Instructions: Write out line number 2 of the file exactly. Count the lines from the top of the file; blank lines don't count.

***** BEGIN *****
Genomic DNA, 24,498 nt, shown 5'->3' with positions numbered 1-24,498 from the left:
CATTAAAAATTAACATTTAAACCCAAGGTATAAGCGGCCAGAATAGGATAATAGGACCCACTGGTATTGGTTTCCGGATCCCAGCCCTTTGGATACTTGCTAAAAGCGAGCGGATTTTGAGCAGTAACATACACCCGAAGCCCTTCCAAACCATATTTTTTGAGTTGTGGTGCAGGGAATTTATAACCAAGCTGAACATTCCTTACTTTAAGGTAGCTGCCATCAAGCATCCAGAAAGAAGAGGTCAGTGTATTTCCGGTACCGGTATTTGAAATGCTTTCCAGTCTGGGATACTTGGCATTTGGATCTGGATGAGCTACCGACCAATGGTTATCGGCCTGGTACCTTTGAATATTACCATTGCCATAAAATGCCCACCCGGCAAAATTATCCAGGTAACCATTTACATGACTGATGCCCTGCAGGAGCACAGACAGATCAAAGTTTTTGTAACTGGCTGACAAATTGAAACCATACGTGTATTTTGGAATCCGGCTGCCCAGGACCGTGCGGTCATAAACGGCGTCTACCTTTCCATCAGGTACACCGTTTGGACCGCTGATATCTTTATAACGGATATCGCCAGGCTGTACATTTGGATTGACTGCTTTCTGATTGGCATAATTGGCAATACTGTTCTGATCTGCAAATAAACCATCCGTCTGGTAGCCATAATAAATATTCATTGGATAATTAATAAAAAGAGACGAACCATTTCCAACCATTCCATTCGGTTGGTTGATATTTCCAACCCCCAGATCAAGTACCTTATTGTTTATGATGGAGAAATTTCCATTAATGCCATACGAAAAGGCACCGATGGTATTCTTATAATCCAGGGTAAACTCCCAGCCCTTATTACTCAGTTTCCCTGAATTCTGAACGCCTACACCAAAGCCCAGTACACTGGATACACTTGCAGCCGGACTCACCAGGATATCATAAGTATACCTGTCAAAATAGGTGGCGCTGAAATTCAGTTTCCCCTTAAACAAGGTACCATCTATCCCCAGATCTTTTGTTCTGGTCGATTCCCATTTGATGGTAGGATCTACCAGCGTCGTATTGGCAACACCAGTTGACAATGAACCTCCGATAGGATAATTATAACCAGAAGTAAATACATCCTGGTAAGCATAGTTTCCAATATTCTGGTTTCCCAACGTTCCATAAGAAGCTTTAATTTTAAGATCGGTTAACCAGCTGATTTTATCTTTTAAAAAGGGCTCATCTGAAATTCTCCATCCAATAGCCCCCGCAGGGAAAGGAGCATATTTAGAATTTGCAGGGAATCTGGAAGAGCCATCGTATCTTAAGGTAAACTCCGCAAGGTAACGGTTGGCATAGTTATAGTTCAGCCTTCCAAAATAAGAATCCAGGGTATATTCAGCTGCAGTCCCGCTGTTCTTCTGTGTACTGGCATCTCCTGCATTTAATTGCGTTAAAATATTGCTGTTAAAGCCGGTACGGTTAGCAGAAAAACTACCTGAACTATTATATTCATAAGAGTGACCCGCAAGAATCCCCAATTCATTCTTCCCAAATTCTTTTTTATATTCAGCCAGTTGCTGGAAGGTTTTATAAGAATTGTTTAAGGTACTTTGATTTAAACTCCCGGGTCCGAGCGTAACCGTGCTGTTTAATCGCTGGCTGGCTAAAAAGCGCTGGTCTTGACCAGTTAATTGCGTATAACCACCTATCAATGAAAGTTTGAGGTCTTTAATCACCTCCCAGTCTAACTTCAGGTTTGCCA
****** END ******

CATTAAAAATTAACATTTAAACCCAAGGTATAAGCGGCCAGAATAGGATAATAGGACCCACTGGTATTGGTTTCCGGATCCCAGCCCTTTGGATACTTGCTAAAAGCGAGCGGATTTTGAGCAGTAACATACACCCGAAGCCCTTCCAAACCATATTTTTTGAGTTGTGGTGCAGGGAATTTATAACCAAGCTGAACATTCCTTACTTTAAGGTAGCTGCCATCAAGCATCCAGAAAGAAGAGGTCAGTGTATTTCCGGTACCGGTATTTGAAATGCTTTCCAGTCTGGGATACTTGGCATTTGGATCTGGATGAGCTACCGACCAATGGTTATCGGCCTGGTACCTTTGAATATTACCATTGCCATAAAATGCCCACCCGGCAAAATTATCCAGGTAACCATTTACATGACTGATGCCCTGCAGGAGCACAGACAGATCAAAGTTTTTGTAACTGGCTGACAAATTGAAACCATACGTGTATTTTGGAATCCGGCTGCCCAGGACCGTGCGGTCATAAACGGCGTCTACCTTTCCATCAGGTACACCGTTTGGACCGCTGATATCTTTATAACGGATATCGCCAGGCTGTACATTTGGATTGACTGCTTTCTGATTGGCATAATTGGCAATACTGTTCTGATCTGCAAATAAACCATCCGTCTGGTAGCCATAATAAATATTCATTGGATAATTAATAAAAAGAGACGAACCATTTCCAACCATTCCATTCGGTTGGTTGATATTTCCAACCCCCAGATCAAGTACCTTATTGTTTATGATGGAGAAATTTCCATTAATGCCATACGAAAAGGCACCGATGGTATTCTTATAATCCAGGGTAAACTCCCAGCCCTTATTACTCAGTTTCCCTGAATTCTGAACGCCTACACCAAAGCCCAGTACACTGGATACACTTGCAGCCGGACTCACCAGGATATCATAAGTATACCTGTCAAAATAGGTGGCGCTGAAATTCAGTTTCCCCTTAAACAAGGTACCATCTATCCCCAGATCTTTTGTTCTGGTCGATTCCCATTTGATGGTAGGATCTACCAGCGTCGTATTGGCAACACCAGTTGACAATGAACCTCCGATAGGATAATTATAACCAGAAGTAAATACATCCTGGTAAGCATAGTTTCCAATATTCTGGTTTCCCAACGTTCCATAAGAAGCTTTAATTTTAAGATCGGTTAACCAGCTGATTTTATCTTTTAAAAAGGGCTCATCTGAAATTCTCCATCCAATAGCCCCCGCAGGGAAAGGAGCATATTTAGAATTTGCAGGGAATCTGGAAGAGCCATCGTATCTTAAGGTAAACTCCGCAAGGTAACGGTTGGCATAGTTATAGTTCAGCCTTCCAAAATAAGAATCCAGGGTATATTCAGCTGCAGTCCCGCTGTTCTTCTGTGTACTGGCATCTCCTGCATTTAATTGCGTTAAAATATTGCTGTTAAAGCCGGTACGGTTAGCAGAAAAACTACCTGAACTATTATATTCATAAGAGTGACCCGCAAGAATCCCCAATTCATTCTTCCCAAATTCTTTTTTATATTCAGCCAGTTGCTGGAAGGTTTTATAAGAATTGTTTAAGGTACTTTGATTTAAACTCCCGGGTCCGAGCGTAACCGTGCTGTTTAATCGCTGGCTGGCTAAAAAGCGCTGGTCTTGACCAGTTAATTGCGTATAACCACCTATCAATGAAAGTTTGAGGTCTTTAATCACCTCCCAGTCTAACTTCAGGTTTGCCA